If you saw that match on TV, and tens of millions did—it was Spain after all, reigning World Cup and Euro champions—you saw the dreary end to a lopsided game. Spain kept possession, scored again, and got themselves out of the cold drizzle, into a bus, and away to the warmth of their hotel. The Ireland team, essentially eliminated after two games, must have left in a daze of disappointment, the prospect of a pointless match against Italy on the horizon and then home.

The Republic of Ireland supporters stuck around. They ignored the final whistle and kept singing that song. I filed my report, left the stadium, and heard them again, immediately. Every bar and restaurant was brimming with them. Loud and raucous with them. They were mad with it, the strange spirit and ecstasy of just being there. Nobody saw that on TV. No sponsor benefited, except perhaps a beer company. But it was my favorite night in a month of matches, a bliss-kissed few hours.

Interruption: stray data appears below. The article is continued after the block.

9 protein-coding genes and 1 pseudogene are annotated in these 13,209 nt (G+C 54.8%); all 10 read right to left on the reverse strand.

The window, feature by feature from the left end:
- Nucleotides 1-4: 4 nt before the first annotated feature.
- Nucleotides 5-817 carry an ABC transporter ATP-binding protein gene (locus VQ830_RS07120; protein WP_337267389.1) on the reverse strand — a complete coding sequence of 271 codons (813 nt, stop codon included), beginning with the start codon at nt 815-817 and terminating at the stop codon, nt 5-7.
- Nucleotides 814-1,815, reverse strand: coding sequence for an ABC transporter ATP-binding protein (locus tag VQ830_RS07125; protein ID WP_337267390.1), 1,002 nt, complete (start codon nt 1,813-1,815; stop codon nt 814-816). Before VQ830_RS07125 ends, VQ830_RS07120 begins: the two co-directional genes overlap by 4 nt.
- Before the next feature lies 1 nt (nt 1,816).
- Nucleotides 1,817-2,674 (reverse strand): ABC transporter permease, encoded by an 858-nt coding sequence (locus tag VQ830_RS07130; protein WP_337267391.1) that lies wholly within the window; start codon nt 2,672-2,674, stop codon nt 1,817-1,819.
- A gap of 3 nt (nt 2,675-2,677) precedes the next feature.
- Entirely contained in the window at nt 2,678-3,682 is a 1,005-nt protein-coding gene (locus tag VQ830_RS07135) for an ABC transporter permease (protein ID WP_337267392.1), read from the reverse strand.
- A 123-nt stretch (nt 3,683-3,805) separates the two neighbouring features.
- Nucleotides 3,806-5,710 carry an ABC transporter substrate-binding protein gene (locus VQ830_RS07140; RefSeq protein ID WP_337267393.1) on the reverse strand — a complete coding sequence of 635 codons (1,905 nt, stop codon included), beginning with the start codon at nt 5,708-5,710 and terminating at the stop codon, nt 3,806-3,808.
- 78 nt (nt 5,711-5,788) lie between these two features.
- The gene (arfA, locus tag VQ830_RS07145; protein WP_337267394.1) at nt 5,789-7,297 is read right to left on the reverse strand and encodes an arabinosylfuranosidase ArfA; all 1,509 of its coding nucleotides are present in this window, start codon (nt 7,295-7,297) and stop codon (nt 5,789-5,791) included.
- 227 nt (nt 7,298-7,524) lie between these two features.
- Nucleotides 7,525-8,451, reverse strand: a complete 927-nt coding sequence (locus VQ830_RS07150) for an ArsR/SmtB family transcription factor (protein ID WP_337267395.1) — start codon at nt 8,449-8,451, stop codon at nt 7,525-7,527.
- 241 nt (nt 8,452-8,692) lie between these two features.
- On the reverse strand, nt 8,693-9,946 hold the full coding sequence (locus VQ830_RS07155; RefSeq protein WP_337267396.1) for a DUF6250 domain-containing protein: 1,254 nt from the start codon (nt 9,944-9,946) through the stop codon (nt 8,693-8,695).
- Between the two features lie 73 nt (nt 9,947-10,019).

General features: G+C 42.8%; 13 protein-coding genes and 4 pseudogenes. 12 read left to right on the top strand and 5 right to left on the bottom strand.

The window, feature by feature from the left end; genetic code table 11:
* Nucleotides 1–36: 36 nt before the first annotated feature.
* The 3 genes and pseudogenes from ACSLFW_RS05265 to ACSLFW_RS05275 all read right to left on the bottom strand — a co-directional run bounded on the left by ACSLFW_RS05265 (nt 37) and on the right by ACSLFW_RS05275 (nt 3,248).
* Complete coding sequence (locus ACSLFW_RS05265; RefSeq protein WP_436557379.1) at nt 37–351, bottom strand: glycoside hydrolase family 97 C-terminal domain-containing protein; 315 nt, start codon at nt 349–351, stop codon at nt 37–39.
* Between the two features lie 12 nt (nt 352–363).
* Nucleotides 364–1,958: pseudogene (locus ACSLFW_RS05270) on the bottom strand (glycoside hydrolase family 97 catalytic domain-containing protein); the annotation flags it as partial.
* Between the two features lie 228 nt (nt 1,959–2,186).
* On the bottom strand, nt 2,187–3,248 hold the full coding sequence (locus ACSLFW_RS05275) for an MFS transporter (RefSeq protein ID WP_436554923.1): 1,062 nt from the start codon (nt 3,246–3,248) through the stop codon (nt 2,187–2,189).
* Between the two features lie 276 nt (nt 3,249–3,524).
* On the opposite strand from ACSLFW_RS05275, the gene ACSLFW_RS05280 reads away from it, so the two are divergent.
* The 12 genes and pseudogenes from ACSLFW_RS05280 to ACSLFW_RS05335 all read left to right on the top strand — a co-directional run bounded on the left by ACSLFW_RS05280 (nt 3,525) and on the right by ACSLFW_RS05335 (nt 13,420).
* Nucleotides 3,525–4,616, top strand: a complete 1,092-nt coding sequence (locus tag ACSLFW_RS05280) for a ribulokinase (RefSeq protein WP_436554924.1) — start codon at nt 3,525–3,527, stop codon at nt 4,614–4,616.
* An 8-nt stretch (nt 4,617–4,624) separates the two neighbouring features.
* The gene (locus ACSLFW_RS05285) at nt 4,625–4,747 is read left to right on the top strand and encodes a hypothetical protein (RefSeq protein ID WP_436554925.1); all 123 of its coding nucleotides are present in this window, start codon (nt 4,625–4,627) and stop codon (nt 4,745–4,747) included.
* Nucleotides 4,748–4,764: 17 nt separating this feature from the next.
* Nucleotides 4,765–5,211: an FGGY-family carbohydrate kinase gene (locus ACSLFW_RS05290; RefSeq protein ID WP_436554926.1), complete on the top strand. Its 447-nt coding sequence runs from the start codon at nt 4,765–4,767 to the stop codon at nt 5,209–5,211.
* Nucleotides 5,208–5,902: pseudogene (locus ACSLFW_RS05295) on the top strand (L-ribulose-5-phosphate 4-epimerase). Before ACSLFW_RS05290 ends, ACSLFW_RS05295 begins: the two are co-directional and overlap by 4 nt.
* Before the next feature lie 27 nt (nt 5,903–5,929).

In 2014 I spent a month and two days in Brazil at the World Cup. Famously among my colleagues, I got drunk one night in Rio. But I was, in truth, drunk throughout—inebriated by the feeling of a heart entwined with Brazil’s lusty obsession with the game. Language is beggared by the emotion, by the constant pleasure of carousal in a place truly devoted to the game, to the contests between nations and the exaltation of the game on the nights and days that bracket the games.

That’s how it should be. That’s what Euro ’16 in France promises—the armies of supporters that follow 24 countries, on the move and mingling in one giant festival in a place where the game matters deeply. The Irish will be back, along with the mass-singing supporters of tiny Wales, and even tinier Iceland. Elation guaranteed. One last great party.